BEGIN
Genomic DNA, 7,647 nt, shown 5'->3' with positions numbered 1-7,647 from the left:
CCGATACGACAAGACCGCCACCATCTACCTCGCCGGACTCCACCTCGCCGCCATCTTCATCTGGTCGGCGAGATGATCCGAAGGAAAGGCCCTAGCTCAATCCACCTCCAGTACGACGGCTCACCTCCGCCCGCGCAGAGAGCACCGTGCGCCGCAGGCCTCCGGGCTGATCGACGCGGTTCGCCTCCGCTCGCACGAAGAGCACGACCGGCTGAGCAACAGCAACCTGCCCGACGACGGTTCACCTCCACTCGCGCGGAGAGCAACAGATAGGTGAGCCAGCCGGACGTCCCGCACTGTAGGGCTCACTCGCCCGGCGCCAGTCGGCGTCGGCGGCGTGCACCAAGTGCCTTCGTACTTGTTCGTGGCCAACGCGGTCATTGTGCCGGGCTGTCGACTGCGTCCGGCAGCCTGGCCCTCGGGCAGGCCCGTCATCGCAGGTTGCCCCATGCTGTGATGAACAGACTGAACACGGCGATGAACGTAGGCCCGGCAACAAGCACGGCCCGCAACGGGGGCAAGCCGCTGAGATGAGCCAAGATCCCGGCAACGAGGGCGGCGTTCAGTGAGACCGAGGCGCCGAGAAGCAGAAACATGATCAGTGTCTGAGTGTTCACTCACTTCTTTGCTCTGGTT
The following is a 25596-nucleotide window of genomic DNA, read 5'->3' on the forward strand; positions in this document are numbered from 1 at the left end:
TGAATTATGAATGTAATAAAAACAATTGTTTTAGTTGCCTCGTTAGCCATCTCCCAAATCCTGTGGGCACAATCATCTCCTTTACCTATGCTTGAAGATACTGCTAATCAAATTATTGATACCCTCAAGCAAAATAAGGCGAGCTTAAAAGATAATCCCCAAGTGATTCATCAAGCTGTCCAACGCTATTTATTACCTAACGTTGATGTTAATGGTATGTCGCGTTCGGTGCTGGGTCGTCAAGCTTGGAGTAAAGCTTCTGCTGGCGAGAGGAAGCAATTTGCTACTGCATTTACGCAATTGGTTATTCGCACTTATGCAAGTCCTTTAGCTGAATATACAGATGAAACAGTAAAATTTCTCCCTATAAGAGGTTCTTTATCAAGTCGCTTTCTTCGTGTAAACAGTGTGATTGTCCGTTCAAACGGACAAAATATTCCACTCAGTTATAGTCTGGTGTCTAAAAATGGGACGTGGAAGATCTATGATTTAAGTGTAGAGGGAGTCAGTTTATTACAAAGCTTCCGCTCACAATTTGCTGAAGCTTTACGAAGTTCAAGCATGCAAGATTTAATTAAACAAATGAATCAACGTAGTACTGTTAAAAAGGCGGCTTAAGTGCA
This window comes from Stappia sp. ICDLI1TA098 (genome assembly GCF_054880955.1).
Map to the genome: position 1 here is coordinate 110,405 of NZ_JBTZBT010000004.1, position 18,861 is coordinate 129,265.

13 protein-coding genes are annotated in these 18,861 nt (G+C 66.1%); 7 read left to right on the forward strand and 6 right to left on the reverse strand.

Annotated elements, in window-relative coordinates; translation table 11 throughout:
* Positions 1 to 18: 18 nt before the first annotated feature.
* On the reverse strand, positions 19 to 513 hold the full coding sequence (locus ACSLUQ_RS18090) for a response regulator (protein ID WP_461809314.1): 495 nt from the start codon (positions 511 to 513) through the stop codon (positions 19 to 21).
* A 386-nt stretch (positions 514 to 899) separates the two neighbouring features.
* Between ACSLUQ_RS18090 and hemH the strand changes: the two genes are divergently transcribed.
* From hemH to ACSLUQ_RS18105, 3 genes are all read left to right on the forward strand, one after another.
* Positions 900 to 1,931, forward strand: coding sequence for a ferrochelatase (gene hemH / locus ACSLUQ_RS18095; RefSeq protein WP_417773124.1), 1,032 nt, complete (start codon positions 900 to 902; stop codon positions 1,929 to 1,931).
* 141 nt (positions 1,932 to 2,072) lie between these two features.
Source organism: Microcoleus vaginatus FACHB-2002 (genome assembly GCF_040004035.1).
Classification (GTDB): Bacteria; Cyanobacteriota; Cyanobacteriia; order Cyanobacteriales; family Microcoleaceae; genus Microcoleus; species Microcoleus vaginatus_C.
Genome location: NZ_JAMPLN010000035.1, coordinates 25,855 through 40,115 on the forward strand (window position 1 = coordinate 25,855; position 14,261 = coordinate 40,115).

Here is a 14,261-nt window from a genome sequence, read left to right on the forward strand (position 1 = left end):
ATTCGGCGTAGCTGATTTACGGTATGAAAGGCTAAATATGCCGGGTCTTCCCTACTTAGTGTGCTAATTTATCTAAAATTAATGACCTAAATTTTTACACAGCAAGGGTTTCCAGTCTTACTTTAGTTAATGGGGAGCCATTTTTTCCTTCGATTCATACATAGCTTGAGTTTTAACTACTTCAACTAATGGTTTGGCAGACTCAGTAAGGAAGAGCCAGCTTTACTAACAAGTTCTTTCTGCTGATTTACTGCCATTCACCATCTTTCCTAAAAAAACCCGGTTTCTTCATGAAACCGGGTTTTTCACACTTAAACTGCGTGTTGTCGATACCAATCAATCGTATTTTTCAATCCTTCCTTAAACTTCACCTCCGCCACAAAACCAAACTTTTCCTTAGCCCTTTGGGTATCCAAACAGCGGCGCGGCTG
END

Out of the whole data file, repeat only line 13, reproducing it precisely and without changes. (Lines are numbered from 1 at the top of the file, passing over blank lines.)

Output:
* From hemH to ACSLUQ_RS18105, 3 genes are all read left to right on the forward strand, one after another.